County struggles with junkyards
Officials hope to strengthen ordinances
What constitutes junk is a matter of perception, according to David Van Parys, Leavenworth County counselor.
Van Parys is working to toughen county regulations in order to prevent junkyards and automobile graveyards from continuing to pop up in Leavenworth County. And he hopes that a resolution soon will be given to Leavenworth County commissioners.
For now, Van Parys and Tom Olson, the county's environmental engineering technician, are working on a new, stronger ordinance.
''A lot of people literally do not know what is proper and what is lawful,'' Van Parys said. '' It is a matter of perception. Some people are just more tolerable than others. One of our primary concerns is the environment and safety. Junkyards in the county are a big problem.''
As the ordinance stands, according to the Board of Health of Leavenworth County, ''junk'' is defined as ''old or scrap copper, brass, rope, rags, batteries, paper, trash, rubber debris, waste or junked, dismantled or wrecked vehicles, or parts thereof, iron, steel, and other old or scrap ferrous or nonferrous material.''
Automobile graveyards are ''any storing, keeping, buying, or selling 10 or more wrecked, scrapped, ruined, dismantled or inoperative motor vehicles, and which establishment is not in conformance with all regulations of Leavenworth County of the State of Kan-sas.''
The county's planning and zoning office receives about 10 anonymous phone calls a month regarding junk or nuisances in the county. Tom Olson, the county's environmental engineering technician, said most calls regard junk vehicles.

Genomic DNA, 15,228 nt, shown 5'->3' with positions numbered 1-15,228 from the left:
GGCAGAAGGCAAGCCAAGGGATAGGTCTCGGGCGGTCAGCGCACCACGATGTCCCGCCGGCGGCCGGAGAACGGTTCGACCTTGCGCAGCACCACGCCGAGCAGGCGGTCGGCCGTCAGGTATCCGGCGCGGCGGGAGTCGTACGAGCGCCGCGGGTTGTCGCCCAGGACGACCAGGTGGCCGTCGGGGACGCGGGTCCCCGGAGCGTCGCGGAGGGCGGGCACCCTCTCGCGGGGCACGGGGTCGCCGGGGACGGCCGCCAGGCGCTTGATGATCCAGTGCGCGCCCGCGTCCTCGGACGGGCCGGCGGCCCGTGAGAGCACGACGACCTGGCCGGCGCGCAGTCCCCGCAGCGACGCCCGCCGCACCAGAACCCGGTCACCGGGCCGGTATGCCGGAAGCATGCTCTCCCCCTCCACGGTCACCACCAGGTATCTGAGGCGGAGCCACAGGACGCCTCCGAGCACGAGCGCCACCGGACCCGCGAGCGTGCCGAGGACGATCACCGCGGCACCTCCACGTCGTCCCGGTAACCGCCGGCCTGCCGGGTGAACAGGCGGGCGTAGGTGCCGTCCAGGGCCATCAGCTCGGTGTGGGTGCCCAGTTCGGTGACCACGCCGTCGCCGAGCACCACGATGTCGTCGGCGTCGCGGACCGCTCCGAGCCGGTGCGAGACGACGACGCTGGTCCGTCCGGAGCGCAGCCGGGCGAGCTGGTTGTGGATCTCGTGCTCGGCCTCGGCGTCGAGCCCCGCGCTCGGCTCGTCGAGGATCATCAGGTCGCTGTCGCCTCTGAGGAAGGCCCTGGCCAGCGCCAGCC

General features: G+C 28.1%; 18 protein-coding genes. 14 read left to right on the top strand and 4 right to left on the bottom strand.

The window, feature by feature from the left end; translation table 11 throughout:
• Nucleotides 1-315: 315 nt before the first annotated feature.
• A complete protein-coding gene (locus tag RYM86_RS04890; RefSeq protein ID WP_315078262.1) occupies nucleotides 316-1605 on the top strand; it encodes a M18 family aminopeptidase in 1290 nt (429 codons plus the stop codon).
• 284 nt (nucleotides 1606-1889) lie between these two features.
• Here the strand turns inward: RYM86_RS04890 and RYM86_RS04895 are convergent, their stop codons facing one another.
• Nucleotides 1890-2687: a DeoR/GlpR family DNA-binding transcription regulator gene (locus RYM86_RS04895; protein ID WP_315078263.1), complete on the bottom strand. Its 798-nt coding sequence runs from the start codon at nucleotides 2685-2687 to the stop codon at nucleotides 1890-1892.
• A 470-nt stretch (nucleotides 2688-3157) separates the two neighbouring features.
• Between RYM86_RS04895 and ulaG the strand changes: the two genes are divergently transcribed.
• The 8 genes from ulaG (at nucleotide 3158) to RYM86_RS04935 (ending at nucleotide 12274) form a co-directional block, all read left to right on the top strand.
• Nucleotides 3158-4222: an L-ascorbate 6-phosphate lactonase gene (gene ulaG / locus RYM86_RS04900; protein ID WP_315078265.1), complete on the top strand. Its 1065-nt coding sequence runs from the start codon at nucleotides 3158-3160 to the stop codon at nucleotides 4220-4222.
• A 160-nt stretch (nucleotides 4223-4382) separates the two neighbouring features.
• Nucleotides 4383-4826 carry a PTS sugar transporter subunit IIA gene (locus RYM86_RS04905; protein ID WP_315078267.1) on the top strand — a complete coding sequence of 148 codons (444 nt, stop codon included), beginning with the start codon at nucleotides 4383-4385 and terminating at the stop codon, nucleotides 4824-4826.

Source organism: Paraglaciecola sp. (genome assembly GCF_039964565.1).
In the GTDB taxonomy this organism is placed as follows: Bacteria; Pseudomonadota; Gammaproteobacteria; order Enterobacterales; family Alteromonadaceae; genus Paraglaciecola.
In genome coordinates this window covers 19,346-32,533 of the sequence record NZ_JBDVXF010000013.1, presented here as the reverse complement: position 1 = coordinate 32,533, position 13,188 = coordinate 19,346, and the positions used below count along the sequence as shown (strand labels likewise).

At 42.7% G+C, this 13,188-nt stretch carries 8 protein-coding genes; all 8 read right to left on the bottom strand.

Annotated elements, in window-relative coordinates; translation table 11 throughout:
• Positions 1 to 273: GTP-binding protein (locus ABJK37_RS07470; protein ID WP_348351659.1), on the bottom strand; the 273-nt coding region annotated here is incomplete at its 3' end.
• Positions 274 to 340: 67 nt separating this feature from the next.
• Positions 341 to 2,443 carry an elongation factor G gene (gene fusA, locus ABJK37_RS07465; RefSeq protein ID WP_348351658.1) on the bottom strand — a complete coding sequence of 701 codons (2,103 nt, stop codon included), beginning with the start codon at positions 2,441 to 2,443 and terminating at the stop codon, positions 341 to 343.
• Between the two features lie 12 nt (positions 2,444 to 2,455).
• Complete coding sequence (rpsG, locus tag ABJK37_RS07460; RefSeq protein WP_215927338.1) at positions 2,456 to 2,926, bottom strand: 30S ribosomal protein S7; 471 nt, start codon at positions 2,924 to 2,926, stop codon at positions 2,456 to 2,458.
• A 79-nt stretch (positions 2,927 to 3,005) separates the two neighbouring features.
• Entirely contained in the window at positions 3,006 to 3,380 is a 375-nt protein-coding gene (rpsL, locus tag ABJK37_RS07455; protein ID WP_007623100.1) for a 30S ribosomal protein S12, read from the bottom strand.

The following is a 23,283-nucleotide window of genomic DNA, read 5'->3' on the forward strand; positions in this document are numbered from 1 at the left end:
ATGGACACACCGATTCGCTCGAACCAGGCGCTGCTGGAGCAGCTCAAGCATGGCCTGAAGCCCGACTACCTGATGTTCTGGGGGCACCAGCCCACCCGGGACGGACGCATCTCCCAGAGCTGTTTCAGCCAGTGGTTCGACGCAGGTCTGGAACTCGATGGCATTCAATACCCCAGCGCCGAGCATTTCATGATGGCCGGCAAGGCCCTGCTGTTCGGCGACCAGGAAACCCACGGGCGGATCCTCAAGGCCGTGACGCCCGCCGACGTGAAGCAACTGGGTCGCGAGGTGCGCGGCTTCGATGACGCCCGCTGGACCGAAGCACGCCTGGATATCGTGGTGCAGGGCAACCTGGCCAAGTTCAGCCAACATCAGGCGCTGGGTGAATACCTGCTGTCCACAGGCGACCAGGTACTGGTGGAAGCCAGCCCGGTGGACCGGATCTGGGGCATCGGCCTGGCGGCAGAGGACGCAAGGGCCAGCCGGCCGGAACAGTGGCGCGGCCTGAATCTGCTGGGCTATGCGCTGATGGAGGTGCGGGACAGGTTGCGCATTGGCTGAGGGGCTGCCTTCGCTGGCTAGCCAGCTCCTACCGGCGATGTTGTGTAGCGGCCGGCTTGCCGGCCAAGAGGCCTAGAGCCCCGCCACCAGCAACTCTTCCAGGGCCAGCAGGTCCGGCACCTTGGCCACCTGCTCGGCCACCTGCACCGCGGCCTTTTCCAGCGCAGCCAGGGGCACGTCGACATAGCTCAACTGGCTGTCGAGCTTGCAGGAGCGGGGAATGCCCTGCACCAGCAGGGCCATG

After a complaint has been made, the county investigates. If a violation is detected, the property owner is sent a letter, asking the violation to be handled in 14 days.
''We get a lot of calls, some people are good about cleaning up, but others claim that they don't think their stuff is junk,'' Olson said.
If there is no response or attempt to comply, legal action is the next step, Olson said.
If the property owner is convicted for not complying with the order, a fine of up to $100 a day can be applied. The fine will continue to build until the nuisance is removed.
The existing ordinance was adopted in April 1998.
''We are trying to make the regulations more restrictive,'' Olson said.
Van Parys said a public hearing would be conducted on new regulations.
As Leav-enworth County urbanizes, some problems occur.
''Sometimes these people are dismayed when they move to the county,'' Van Parys said.
He said some don't realize that a farm is a business and what the new residents consider junk may not actually be junk. It has to be a public nuisance not just a distraction for a neighbor. Olson said half the calls received are from people who don't like their neighbor.
''About 50 percent of people take care of the problem,'' Olson said. ''The other 50 ignore it and are turned over to the county counselor.''